Maurice Carlos Ruffin
Maurice Carlos Ruffin has been a recipient of an Iowa Review Award in fiction. A native of New Orleans, Ruffin is a member of the Peauxdunque Writers Alliance. His work has appeared in Kenyon Review, Callaloo, Massachusetts Review, The Bitter Southerner, Garden & Gun, and the LA Times. His first novel We Cast a Shadow, was published in 2019 by One World Random House and named a New York Times Book Review Editor's Choice.
10 a.m. to 11 a.m.
State Capitol, Senate Chamber
Celebrated Authors of Southern Literary Fiction
11:15 p.m. to Noon
Barnes & Noble Bookselling Tent
We Cast a Shadow: A Novel
“An incisive and necessary” (Roxane Gay) debut for fans of Get Out and Paul Beatty’s The Sellout, about a father’s obsessive quest to protect his son—even if it means turning him white
Longlisted for the Center for Fiction First Novel Prize • “Stunning and audacious . . . at once a pitch-black comedy, a chilling horror story and an endlessly perceptive novel about the possible future of race in America.” — NPR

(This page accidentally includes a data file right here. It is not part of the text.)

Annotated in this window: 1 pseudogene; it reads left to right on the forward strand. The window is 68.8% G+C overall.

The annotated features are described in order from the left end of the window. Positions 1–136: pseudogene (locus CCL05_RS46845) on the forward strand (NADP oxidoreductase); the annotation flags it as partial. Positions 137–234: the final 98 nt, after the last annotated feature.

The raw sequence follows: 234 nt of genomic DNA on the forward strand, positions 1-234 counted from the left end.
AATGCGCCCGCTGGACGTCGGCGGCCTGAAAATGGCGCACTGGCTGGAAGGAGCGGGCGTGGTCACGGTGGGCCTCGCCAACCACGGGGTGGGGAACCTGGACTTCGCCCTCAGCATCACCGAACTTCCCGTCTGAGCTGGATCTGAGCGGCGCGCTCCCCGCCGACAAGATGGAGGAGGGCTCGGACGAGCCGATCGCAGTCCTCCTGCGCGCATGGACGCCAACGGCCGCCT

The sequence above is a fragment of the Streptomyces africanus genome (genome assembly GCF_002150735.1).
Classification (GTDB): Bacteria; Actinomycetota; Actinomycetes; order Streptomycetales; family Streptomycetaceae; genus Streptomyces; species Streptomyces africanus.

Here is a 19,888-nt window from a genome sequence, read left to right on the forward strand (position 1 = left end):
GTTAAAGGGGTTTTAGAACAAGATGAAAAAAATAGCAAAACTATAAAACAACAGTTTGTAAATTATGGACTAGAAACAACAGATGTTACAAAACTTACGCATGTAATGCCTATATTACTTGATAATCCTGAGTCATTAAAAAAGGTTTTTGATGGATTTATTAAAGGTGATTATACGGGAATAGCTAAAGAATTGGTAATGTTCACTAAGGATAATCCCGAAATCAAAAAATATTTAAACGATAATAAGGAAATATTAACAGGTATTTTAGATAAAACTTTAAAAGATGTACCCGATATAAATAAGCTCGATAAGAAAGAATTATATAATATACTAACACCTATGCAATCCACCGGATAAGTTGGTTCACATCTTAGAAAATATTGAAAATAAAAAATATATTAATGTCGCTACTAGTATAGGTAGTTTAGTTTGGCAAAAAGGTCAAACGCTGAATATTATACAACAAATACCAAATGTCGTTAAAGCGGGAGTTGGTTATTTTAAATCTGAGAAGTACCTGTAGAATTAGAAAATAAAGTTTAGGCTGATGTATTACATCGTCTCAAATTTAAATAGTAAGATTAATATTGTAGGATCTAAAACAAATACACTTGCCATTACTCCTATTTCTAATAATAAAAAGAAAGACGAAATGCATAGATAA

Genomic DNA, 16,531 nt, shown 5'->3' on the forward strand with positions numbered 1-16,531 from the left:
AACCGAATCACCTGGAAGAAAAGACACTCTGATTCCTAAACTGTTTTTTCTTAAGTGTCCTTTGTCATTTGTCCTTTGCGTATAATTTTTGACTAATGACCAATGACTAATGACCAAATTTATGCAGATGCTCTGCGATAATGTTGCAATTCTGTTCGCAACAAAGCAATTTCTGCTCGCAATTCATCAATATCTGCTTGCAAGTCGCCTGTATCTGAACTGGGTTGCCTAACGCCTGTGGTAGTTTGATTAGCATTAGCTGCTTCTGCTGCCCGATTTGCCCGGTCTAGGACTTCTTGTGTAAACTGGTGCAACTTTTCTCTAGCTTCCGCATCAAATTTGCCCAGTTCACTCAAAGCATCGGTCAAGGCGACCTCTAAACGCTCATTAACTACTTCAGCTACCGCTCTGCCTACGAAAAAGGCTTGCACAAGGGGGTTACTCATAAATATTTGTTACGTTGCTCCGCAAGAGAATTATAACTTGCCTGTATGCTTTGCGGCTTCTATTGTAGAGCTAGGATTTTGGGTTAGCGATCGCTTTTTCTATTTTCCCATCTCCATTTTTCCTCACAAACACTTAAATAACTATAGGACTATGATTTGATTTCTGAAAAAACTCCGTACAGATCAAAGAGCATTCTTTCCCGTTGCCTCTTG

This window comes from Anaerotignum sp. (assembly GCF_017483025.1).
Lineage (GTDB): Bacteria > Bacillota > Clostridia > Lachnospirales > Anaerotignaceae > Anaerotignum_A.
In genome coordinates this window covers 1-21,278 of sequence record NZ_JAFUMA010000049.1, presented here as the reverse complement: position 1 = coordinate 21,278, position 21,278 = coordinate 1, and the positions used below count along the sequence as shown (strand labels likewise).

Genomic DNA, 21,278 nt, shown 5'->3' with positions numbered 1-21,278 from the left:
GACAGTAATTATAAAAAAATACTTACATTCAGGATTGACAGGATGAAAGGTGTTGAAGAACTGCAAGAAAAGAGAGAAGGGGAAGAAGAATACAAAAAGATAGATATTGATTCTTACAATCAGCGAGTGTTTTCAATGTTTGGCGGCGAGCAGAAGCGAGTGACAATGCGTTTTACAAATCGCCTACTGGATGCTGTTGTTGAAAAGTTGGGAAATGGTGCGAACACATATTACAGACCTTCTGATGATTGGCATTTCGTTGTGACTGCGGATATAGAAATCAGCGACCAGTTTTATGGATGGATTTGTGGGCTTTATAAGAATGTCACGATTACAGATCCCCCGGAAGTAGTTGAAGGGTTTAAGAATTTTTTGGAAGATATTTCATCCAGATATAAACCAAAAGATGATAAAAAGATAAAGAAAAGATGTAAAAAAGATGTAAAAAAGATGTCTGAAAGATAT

“You can be beautiful, even more beautiful than before.” This is the seductive promise of Dr. Nzinga’s clinic, where anyone can get their lips thinned, their skin bleached, and their nose narrowed. A complete demelanization will liberate you from the confines of being born in a black body—if you can afford it.
In this near-future Southern city plagued by fenced-in ghettos and police violence, more and more residents are turning to this experimental medical procedure. Like any father, our narrator just wants the best for his son, Nigel, a biracial boy whose black birthmark is getting bigger by the day. The darker Nigel becomes, the more frightened his father feels. But how far will he go to protect his son? And will he destroy his family in the process?
This electrifying, hallucinatory novel is at once a keen satire of surviving racism in America and a profoundly moving family story. At its center is a father who just wants his son to thrive in a broken world. Maurice Carlos Ruffin’s work evokes the clear vision of Ralph Ellison, the dizzying menace of Franz Kafka, and the crackling prose of Vladimir Nabokov. We Cast a Shadow fearlessly shines a light on the violence we inherit, and on the desperate things we do for the ones we love.
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